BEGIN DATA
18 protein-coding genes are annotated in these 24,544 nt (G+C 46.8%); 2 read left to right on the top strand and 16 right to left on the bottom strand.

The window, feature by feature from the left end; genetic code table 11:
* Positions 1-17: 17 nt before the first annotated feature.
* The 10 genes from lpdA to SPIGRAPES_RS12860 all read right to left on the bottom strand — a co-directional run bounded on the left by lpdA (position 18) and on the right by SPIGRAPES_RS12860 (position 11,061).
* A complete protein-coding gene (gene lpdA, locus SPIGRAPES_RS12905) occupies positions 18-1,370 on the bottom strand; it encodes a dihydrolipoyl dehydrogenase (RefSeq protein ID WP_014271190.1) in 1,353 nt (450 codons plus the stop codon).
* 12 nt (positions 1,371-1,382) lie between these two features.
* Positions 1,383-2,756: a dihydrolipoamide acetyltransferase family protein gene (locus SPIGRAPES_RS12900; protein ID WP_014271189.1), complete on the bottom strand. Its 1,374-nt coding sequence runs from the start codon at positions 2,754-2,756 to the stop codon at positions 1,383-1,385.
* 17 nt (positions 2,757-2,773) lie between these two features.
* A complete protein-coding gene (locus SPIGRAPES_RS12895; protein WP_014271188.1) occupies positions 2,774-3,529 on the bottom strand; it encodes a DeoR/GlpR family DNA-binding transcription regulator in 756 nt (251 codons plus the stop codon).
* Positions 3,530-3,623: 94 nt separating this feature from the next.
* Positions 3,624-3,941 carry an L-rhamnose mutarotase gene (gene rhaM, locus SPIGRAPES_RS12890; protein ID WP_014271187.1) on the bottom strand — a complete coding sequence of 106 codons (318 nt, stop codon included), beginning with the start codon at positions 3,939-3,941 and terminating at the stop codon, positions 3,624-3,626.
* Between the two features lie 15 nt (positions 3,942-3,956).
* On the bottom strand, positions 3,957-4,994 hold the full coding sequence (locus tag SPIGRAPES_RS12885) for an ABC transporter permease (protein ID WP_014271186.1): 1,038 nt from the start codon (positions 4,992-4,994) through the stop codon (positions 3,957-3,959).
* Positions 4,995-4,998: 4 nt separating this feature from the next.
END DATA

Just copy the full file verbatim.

18 protein-coding genes are annotated in these 24,544 nt (G+C 46.8%); 2 read left to right on the top strand and 16 right to left on the bottom strand.

The window, feature by feature from the left end; genetic code table 11:
* Positions 1-17: 17 nt before the first annotated feature.
* The 10 genes from lpdA to SPIGRAPES_RS12860 all read right to left on the bottom strand — a co-directional run bounded on the left by lpdA (position 18) and on the right by SPIGRAPES_RS12860 (position 11,061).
* A complete protein-coding gene (gene lpdA, locus SPIGRAPES_RS12905) occupies positions 18-1,370 on the bottom strand; it encodes a dihydrolipoyl dehydrogenase (RefSeq protein ID WP_014271190.1) in 1,353 nt (450 codons plus the stop codon).
* 12 nt (positions 1,371-1,382) lie between these two features.
* Positions 1,383-2,756: a dihydrolipoamide acetyltransferase family protein gene (locus SPIGRAPES_RS12900; protein ID WP_014271189.1), complete on the bottom strand. Its 1,374-nt coding sequence runs from the start codon at positions 2,754-2,756 to the stop codon at positions 1,383-1,385.
* 17 nt (positions 2,757-2,773) lie between these two features.
* A complete protein-coding gene (locus SPIGRAPES_RS12895; protein WP_014271188.1) occupies positions 2,774-3,529 on the bottom strand; it encodes a DeoR/GlpR family DNA-binding transcription regulator in 756 nt (251 codons plus the stop codon).
* Positions 3,530-3,623: 94 nt separating this feature from the next.
* Positions 3,624-3,941 carry an L-rhamnose mutarotase gene (gene rhaM, locus SPIGRAPES_RS12890; protein ID WP_014271187.1) on the bottom strand — a complete coding sequence of 106 codons (318 nt, stop codon included), beginning with the start codon at positions 3,939-3,941 and terminating at the stop codon, positions 3,624-3,626.
* Between the two features lie 15 nt (positions 3,942-3,956).
* On the bottom strand, positions 3,957-4,994 hold the full coding sequence (locus tag SPIGRAPES_RS12885) for an ABC transporter permease (protein ID WP_014271186.1): 1,038 nt from the start codon (positions 4,992-4,994) through the stop codon (positions 3,957-3,959).
* Positions 4,995-4,998: 4 nt separating this feature from the next.